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TomTom finds its way to Indian global delivery hub

Sat nav maker TomTom invests in its Indian technology operation to increase innovation in a move that mirrors that of other corporates

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Dutch sat nav maker TomTom has opened a global innovation hub in India that will be accessible to all India-based staff by the end of 2016.

The hub in Pune, India will be available to all of TomTom’s Indian workforce, which is currently around 800, but is expected to rise to 1,000.

The company hopes to stimulate innovation through information sharing and support to help staff turn ideas into real products and services.

Barbara Belpaire, general manager India at TomTom and head of the Innovation Hub, said: “This will give employees a platform to develop software, technology, applications, services and futuristic consumer products in the wearables, mapmaking and data services space.”

The facility has three sections with a demonstration and experimentation area that will house TomTom and other technology products for reverse engineering, as well as a break-out section to cultivate ideas.

Earlier in August 2016, German car parts maker ZF Group opened a technology centre in Hyderabad, India, which will focus on software and mechanical engineering. It will be fully operational by January 2017 and is expected to have a work force of 2,500 engineers by 2020.

Stefan Sommer, CEO of ZF Friedrichshafen, said: “As demand for software engineering grows, we will exponentially increase our capacity to help meet our customers’ growth aspirations.

“With this technology centre, we are reinforcing our global research and development footprint, as well as our commitment and investment in the rapidly emerging Indian market.”

These developments are further evidence that offshore hubs are more about strategic business development than cutting costs.

Read more about global delivery in India

The two deals are further evidence of the trend for multinationals to set up delivery hubs in close proximity to companies in similar sectors. This helps them access skills and expertise and contributes to the sharing of knowledge.

Peter Schumacher, CEO at management consultancy The Value Leadership Group, said the establishment of captive centers in India reflects the strategic view of the opportunities India offers.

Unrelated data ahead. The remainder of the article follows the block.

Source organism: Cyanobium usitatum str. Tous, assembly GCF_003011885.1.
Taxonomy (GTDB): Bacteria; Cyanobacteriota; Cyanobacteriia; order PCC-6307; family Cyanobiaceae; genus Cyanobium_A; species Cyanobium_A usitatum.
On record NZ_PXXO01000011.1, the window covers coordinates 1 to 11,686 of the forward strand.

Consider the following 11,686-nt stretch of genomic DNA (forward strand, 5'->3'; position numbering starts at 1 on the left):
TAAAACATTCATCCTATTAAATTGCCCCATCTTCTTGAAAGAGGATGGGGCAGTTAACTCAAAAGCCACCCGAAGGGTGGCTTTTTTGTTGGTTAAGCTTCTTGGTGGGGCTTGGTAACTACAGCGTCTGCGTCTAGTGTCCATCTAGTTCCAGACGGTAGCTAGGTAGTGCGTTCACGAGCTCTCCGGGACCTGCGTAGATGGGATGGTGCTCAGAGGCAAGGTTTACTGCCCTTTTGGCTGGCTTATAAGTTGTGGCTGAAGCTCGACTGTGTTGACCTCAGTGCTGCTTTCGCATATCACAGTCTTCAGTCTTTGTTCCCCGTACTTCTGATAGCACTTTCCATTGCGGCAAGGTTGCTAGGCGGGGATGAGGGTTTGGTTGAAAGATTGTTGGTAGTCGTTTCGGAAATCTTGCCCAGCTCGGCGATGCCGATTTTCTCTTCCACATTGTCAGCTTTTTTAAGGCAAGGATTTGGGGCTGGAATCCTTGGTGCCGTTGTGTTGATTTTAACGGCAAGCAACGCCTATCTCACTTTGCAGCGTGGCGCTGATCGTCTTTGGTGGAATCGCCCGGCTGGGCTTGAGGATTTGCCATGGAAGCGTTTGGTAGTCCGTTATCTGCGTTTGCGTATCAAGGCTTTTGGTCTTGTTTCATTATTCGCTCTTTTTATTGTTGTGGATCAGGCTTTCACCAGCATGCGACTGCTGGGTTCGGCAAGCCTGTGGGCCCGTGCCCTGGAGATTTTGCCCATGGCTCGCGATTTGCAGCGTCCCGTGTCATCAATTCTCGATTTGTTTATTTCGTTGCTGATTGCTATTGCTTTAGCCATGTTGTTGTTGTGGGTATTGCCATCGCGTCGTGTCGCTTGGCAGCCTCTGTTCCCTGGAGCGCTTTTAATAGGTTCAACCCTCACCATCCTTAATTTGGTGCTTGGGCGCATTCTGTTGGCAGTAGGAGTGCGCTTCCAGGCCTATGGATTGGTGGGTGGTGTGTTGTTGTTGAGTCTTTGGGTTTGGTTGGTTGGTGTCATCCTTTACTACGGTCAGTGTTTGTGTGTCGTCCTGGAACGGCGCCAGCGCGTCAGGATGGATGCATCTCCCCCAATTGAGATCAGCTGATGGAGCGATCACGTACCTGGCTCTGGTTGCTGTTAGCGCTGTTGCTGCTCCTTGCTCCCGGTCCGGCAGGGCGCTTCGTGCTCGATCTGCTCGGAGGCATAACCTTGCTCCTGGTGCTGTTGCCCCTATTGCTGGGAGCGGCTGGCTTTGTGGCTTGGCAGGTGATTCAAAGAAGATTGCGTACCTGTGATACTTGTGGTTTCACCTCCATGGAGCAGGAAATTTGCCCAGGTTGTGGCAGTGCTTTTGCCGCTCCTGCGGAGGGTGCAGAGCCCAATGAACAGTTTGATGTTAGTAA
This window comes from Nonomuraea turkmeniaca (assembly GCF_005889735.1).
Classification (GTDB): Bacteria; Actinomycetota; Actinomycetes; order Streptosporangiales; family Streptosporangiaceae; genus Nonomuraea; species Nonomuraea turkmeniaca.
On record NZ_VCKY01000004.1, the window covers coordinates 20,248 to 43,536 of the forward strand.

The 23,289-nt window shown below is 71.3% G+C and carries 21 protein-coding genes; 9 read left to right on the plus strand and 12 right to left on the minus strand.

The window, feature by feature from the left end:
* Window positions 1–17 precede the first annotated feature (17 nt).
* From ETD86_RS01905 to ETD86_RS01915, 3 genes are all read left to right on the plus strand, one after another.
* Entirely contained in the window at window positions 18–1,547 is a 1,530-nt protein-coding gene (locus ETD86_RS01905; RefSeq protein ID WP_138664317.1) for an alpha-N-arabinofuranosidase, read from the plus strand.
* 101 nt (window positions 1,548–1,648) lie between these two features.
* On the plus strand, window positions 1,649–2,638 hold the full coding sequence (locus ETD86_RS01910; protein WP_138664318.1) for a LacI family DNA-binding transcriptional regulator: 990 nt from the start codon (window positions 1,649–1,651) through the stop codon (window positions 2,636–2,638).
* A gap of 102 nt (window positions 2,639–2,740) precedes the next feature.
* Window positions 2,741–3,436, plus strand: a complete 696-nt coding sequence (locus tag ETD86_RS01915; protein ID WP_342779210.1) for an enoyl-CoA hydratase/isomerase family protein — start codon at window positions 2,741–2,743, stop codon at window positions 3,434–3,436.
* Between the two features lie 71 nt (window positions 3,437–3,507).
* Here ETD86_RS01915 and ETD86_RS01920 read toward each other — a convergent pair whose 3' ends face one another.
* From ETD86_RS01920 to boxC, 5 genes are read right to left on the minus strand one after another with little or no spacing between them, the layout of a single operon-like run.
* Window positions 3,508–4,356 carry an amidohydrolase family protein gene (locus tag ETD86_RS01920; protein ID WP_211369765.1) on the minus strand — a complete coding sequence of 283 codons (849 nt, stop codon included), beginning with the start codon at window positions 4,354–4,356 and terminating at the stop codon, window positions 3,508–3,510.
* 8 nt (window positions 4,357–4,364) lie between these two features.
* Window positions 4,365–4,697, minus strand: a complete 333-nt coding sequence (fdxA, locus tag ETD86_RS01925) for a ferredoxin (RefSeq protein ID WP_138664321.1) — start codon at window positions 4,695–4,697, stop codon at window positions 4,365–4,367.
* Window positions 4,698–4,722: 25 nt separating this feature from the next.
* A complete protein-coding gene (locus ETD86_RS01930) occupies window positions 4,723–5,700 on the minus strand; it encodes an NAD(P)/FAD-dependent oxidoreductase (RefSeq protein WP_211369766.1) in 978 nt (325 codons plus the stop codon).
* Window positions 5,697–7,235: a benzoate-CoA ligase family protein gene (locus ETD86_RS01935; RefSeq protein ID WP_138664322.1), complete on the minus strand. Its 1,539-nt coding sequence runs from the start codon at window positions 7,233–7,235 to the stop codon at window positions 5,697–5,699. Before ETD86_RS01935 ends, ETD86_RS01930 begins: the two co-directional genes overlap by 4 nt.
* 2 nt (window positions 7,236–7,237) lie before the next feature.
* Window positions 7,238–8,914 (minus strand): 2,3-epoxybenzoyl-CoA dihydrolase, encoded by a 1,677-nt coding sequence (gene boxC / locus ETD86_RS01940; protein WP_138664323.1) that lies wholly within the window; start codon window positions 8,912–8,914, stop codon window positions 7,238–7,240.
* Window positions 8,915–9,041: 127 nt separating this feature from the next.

“For example, over the past decade Bangalore and Pune have seen an enormous inflow in captive centers for research and development and corporate services from across sectors,” he said.

“Now venture capital investment in startups is creating a multiplier effect and a dynamic and innovative business environment is rapidly emerging.”

Schumacher said in these cities there is a diverse talent pool with constant interaction. “This is facilitating new relationships, making collaboration easy and enabling the efficient exchange of ideas – all of which are key drivers of innovation.”

“The smartest companies are leveraging the ecosystems to do things they would not be able to do otherwise.”

The rising number of locations that offer their own particular advantages as well as maturing technology makes the offshoring choice increasingly difficult for today’s business leaders.

However, the latest Global Service Location Index from management consultancy AT Kearney puts India top of the pile with a good balance of cost, skills and business environment.

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This is smart business, if a bit late to the playing field. Providing creatives with the power (and the tools) to be creative helps everyone from the C suite down to the gal who turns off the lights at night. The only missing bit is taking this approach to schools so future workers can start learning essential skills for creativity as early as possible. That bit of investment can be win/win for everyone.
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